As with other groups, a need for cash income leads some people away from home- temporarily or permanently.

Climate change poses another challenge. Due to their geographical location, the Murik have experience intense flooding from tidal changes. Several villages have been completely washed out in the recent past. The Murik Lakes Resettlement Project (MLRP) was started in 2003 but failed. Local initiatives followed, and a new village was built after the 2011 tsunami. Temporary solutions have yet to lead to permanent ones. This is the challenge for the Murik and other coastal dwelling people today.

Increased access to education offers the hope of employment outside the village. For villagers who move into the modern economy, there can be a disconnect with “traditional” culture. Bridging the gap is a challenge for the new generation

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The Art of Papua New Guinea

This is one of the presentations that I’ve created for visitors to PNG, especially those folks who plan on visiting the Sepik River area. The original format was PowerPoint, but loading a PP here has proved to be a problem. I’ve converted the PP to a PDF file which can be navigated through. 90% is the best size to view this on. I’m working on developing these talks into something more web friendly than this minimalist PDF. Stay tuned.

The Art of Papua New Guinea

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Modernity and Tradition at Home and Away

As Zoey and I return home from our morning walk around the city, she’s drawn in to a number of rapid fire conversations with her kampung friends (she spends more time out playing everyday with friends now; Grandpa time often takes second place to playtime in the neighborhood). She’s smart and sassy, so much like her mother, grandmother and youngest aunt; my oldest daughter and youngest son take more after me – thoughtful and somewhat reticent in dealing with others. Zoey gets into a verbal taunt with a friend who is twice her age, and she holds her ground. She switches off effortlessly into English with me when she asks if it’s ok to play with her friends rather than come upstairs to her room to play with me. She grabs some snacks that she’s bought at the mini-market, gives one to a friend and off she goes.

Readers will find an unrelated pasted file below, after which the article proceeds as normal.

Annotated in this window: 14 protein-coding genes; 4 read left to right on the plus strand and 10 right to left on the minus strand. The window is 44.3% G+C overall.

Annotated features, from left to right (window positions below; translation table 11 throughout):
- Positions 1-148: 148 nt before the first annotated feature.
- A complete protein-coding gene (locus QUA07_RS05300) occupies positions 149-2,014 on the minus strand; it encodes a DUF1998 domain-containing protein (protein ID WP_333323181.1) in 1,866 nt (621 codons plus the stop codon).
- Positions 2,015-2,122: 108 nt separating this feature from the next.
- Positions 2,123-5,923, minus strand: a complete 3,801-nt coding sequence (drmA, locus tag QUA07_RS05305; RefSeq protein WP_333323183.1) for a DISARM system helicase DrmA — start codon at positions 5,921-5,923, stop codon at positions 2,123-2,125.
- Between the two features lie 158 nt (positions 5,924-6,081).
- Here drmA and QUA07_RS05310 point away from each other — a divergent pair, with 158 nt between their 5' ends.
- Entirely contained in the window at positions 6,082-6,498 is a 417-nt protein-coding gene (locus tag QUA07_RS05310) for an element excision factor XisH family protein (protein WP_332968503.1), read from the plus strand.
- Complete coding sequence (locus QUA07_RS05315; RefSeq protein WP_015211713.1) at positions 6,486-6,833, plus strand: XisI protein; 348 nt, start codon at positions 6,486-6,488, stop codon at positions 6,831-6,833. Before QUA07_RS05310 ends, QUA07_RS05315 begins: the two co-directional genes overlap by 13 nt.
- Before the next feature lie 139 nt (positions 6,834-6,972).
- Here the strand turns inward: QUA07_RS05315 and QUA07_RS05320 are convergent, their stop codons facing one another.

A group of these little kampung urchins gather round to watch a neighbor who’s crafting a new outrigger boat. The kids still learn about traditional ways by watching the adults; none of the adults mind the audience unless they get in the way of the work. It’s a scene that’s gone on in this kampung for hundreds of years. But one of them pulls out a tablet and snaps a photo of his uncle at work, modernity is never far away or totally separated from the traditional life. The kids blend them together without a thought. Their toys include store-bought dolls and laser guns, castoff plastic plates from a recent ceremony and some oddly shaped pebbles that have washed up from the sea in a recent storm.  This kind of childhood is far from my own Chicago child life: we rarely interacted with adults, dads were at some sort of work that we only vaguely understood and moms were at home cooking and cleaning. Here it’s like Tom Sawyer and Kim all rolled into one, set against the beautiful Bali Sea in a somewhat seedy fishing kampung.

I’ve been trying to get a grasp on the issue of modernity versus tradition (if it’s really a binary thing, and it certainly doesn’t appear to be) in PNG, but it dawns on me that very similar processes are at work here. Maybe that’s what has thrown me off integrating my most recent trip to PNG into my somewhat idiosyncratic world view. I was having dinner with a few guests on the cruise ship and one of them remarked that my wife sounded very traditional.

That remark just came to mind today while I was cleaning the house and moving some of my wife’s traditional medicines out of the way. The smell of jajan (a wonderful variety of baked goods) rises up to my room from my wife’s kitchen. She’s cooking for the 40-day ceremony for my new grandson. She still makes everything from scratch even though she could more easily buy the things she cooks in a bakery or supermarket. My wife is about as traditional as you can get here, but the tablet that she uses for her regular Facebook postings is never far from reach.